Sunday, November 4, 2012

Moose -- "Little Bird (Are You Happy In Your Cage?)" (1992)


Then maybe I'd have something more
Something more than getting older

In the spring (wrote Alfred Lord Tennyson) a young man's fancy turns to thoughts of love.

In the fall, however, a young man's fancy turns to thoughts of moose -- at least that seems to be true of young men (and not-so-young men) who live in Maine.

DIFW logo
Earlier this year, my daughter Caroline moved to Maine to take a job in the state Department of Inland Fisheries and Wildlife (or "DIFW," for short).

To say that my daughter is not exactly an outdoorswoman would be an understatement.  She's athletic and fit, but she'd never been fishing and never been hunting -- never even held a gun -- before taking that job.

Her talents are more in the artistic direction, as this photo of one of her creations demonstrates:


One of Caroline's first assignments was to work on the annual Maine moose-hunting permit lottery.  

Since 1980, the DIFW has awarded permits to hunt moose through a lottery.  This year, there were 3725 hunting permits up for grabs.  But there were 54,338 applicants for those permits.  (The DIFW estimates the Maine moose population at about 76,000 animals.)

The DIFW lottery is extremely complex.  In the first place, residents don't compete against nonresidents -- it's almost like there are two separate lotteries -- and residents have a much better chance of winning.  (No more than 10% of permits are allowed to go to nonresidents, while almost 30% of applicants are from out of state.)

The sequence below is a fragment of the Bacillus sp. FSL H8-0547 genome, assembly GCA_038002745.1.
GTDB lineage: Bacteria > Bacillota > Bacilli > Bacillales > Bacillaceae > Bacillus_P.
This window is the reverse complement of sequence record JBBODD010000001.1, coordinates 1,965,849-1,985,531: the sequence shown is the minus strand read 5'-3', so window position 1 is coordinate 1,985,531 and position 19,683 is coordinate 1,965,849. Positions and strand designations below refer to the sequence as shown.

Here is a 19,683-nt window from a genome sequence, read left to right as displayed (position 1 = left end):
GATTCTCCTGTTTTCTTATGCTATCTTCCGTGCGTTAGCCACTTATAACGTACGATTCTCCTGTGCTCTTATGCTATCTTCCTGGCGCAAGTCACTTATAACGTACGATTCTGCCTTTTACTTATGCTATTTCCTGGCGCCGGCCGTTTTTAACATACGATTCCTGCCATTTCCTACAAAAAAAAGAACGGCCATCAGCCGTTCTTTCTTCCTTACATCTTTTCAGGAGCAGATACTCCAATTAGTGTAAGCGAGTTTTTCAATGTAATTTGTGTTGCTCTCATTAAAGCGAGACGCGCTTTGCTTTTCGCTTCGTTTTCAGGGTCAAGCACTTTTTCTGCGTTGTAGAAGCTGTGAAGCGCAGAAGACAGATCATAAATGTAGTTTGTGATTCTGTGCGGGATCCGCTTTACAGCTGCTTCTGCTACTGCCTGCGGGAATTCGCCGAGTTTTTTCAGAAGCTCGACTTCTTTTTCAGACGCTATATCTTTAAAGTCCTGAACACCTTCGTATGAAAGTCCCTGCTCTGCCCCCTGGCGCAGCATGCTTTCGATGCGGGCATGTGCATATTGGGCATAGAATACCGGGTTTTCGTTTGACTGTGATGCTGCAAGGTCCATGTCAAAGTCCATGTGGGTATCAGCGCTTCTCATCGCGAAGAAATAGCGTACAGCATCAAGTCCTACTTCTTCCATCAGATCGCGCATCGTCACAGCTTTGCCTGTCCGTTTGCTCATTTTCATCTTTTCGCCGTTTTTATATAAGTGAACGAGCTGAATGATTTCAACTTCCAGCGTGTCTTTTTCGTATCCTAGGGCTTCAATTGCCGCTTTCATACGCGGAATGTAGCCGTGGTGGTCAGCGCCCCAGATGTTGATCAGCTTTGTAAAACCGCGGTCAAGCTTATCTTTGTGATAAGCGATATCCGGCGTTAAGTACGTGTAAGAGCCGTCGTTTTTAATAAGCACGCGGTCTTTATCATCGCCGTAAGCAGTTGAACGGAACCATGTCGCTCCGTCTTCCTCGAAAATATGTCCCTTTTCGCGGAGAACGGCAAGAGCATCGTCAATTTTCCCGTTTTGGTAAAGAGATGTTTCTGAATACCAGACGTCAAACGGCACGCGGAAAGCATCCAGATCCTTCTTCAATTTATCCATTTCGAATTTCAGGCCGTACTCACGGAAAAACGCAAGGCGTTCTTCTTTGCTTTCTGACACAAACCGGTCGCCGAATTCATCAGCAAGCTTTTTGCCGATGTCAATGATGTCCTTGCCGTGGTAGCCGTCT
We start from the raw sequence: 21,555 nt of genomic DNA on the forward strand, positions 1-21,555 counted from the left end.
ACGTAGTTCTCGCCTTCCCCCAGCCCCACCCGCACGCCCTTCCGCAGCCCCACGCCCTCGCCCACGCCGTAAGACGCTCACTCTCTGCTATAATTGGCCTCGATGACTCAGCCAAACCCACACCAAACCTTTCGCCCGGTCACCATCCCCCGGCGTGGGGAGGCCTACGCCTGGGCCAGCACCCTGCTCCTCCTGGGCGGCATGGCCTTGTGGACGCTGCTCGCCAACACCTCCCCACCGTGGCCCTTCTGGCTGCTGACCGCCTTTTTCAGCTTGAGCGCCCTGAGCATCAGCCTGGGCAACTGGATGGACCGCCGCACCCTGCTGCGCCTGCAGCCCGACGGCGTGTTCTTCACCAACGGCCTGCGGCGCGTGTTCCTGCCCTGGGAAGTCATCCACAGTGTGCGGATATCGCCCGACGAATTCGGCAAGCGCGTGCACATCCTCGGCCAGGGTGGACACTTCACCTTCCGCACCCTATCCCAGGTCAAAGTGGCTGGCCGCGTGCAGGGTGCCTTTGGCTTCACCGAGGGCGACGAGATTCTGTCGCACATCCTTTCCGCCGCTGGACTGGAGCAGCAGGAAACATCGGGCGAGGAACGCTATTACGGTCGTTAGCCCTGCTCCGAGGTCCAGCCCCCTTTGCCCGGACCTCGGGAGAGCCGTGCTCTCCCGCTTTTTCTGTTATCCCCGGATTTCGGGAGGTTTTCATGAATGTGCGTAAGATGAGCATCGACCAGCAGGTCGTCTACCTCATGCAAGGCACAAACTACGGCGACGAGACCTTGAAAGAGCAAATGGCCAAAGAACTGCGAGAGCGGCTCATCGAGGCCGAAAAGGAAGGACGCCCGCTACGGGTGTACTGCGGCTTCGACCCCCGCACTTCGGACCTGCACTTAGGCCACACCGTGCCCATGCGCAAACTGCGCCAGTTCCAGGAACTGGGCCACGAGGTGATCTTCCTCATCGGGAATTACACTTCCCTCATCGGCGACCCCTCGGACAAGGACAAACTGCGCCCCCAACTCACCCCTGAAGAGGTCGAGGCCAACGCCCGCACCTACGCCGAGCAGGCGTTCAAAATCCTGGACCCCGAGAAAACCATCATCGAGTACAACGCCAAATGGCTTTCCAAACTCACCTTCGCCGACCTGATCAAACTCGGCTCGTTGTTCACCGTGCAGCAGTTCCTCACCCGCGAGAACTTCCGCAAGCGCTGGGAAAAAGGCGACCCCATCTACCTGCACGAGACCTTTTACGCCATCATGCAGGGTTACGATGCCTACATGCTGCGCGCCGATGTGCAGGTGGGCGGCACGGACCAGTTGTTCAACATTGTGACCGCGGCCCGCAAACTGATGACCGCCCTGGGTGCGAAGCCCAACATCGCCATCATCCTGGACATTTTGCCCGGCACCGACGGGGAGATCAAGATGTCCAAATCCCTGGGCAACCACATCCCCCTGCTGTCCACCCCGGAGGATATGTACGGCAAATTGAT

Your best chance of winning is if you are willing to accept any available permit.  But if you have your heart set on a bull moose instead of a cow, or you want to hunt in a particular geographic area, your odds of succeeding are longer.

The good news is that the more years you've entered without winning, the better shot you have.  That's because you get "preference points" for each unsuccessful entry.  A first-time entrant from Maine has about a 1.5% chance of winning.  But a Mainer who's been trying since 1998 without bagging a permit has a 33.9% chance of winning.

The moose permit lottery is a big, big deal in Maine.  The drawing is held live each June -- it's the culmination of a weekend-long "Moose Lottery Festival," which features a fishing contest, turkey shoot, bowling and archery competitions, sailing regatta, art show, baked-bean supper, and the finals of the "World Invitational Moose Calling Contest."

Waiting for the moose lottery drawing to begin
Hundreds attend the drawing live, while others sit at their computers and eagerly wait for the winners' names to be posted online.  (My daughter said that when there was a brief delay in posting the winners' name to the DIFW website, they were flooded with e-mails from anxious entrants.)

All I know about moose is that they are enormous -- the bison is the only North American animal that is larger than the moose, which can weigh well over a thousand pounds and stand six or seven feet tall at the shoulder --  and that if you hit one in your car, you are in a world of hurt.  

Not only do moose weigh a lot, but have very long legs.  If a typical passenger car hits a moose, it will likely break the moose's legs and cause its body to fall on to the hood and crash into the windshield.  If you're sitting in the front seat when you hit a moose, you can pretty much kiss your you-know-what goodbye.

Aftermath of moose-automobile collision
Some people think that you're better off speeding up if you see that your car is about to collide with a moose.  The guys on the MythBusters TV show tested that theory by constructing a six-foot-tall, 620-pound rubber moose and running a car into it while speeding up, slowing down, or maintaining a constant speed.  It turns out that slowing down is the best strategy.

I kept running into moose -- not literally -- when I was in Maine last weekend to visit Caroline and to attend a very special wedding.  (Click here to read about that wedding.)

Here's a big-ass moose head that hangs on the wall of the Broad Arrow Tavern in Freeport, Maine, the town where Caroline lives: